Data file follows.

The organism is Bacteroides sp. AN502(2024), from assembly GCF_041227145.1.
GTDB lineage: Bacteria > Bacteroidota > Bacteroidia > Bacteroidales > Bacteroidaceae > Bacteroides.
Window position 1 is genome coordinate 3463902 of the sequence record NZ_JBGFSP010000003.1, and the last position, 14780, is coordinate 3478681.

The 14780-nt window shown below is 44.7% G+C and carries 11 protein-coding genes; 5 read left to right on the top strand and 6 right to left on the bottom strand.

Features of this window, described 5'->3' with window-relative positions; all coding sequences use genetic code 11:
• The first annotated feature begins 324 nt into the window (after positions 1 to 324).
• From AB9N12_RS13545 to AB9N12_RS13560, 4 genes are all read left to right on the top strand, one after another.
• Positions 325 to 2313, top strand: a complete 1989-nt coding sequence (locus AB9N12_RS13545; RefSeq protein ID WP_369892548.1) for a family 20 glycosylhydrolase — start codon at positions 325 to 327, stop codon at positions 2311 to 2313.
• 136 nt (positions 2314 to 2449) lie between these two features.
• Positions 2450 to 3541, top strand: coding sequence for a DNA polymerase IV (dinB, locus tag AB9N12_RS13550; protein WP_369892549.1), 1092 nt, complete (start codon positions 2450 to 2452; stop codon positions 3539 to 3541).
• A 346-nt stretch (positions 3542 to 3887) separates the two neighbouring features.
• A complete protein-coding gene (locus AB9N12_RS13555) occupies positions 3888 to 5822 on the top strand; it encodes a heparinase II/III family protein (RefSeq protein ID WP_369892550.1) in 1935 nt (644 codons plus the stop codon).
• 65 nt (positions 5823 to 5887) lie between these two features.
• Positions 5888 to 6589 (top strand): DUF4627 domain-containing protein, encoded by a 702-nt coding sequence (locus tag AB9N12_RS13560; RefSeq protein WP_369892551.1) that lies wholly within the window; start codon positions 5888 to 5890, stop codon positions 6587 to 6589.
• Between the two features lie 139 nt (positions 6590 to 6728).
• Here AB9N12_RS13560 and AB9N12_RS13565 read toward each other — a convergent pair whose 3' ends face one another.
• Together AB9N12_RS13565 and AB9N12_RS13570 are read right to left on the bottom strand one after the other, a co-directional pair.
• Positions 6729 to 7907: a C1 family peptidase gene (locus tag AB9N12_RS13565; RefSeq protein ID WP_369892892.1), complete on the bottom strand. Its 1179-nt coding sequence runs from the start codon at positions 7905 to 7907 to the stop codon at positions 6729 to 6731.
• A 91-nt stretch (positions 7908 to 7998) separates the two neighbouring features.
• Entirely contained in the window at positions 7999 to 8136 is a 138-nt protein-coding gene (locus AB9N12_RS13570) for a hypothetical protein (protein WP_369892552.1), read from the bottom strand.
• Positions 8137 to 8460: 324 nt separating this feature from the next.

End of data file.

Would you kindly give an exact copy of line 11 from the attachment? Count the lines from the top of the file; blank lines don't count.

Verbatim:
• A 346-nt stretch (positions 3542 to 3887) separates the two neighbouring features.